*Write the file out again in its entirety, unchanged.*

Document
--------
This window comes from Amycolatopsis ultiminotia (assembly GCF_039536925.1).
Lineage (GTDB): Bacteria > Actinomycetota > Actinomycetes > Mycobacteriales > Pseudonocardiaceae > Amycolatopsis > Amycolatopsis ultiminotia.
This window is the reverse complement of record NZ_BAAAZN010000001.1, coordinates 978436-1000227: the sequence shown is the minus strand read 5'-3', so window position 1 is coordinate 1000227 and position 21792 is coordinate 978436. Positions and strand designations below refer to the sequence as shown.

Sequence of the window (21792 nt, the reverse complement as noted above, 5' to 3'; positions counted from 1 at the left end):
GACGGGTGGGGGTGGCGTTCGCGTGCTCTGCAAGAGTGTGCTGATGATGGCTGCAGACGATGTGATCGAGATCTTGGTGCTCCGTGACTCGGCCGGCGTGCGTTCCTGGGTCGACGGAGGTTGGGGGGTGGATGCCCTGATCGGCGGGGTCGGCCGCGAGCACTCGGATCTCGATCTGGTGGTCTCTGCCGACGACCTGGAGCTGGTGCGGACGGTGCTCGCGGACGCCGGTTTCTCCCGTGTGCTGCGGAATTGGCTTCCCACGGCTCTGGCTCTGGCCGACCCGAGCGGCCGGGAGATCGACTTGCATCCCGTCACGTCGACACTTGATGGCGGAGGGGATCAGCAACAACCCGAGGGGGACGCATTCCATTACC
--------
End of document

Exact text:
This window comes from Amycolatopsis ultiminotia (assembly GCF_039536925.1).
Lineage (GTDB): Bacteria > Actinomycetota > Actinomycetes > Mycobacteriales > Pseudonocardiaceae > Amycolatopsis > Amycolatopsis ultiminotia.
This window is the reverse complement of record NZ_BAAAZN010000001.1, coordinates 978436-1000227: the sequence shown is the minus strand read 5'-3', so window position 1 is coordinate 1000227 and position 21792 is coordinate 978436. Positions and strand designations below refer to the sequence as shown.

Sequence of the window (21792 nt, the reverse complement as noted above, 5' to 3'; positions counted from 1 at the left end):
GACGGGTGGGGGTGGCGTTCGCGTGCTCTGCAAGAGTGTGCTGATGATGGCTGCAGACGATGTGATCGAGATCTTGGTGCTCCGTGACTCGGCCGGCGTGCGTTCCTGGGTCGACGGAGGTTGGGGGGTGGATGCCCTGATCGGCGGGGTCGGCCGCGAGCACTCGGATCTCGATCTGGTGGTCTCTGCCGACGACCTGGAGCTGGTGCGGACGGTGCTCGCGGACGCCGGTTTCTCCCGTGTGCTGCGGAATTGGCTTCCCACGGCTCTGGCTCTGGCCGACCCGAGCGGCCGGGAGATCGACTTGCATCCCGTCACGTCGACACTTGATGGCGGAGGGGATCAGCAACAACCCGAGGGGGACGCATTCCATTACC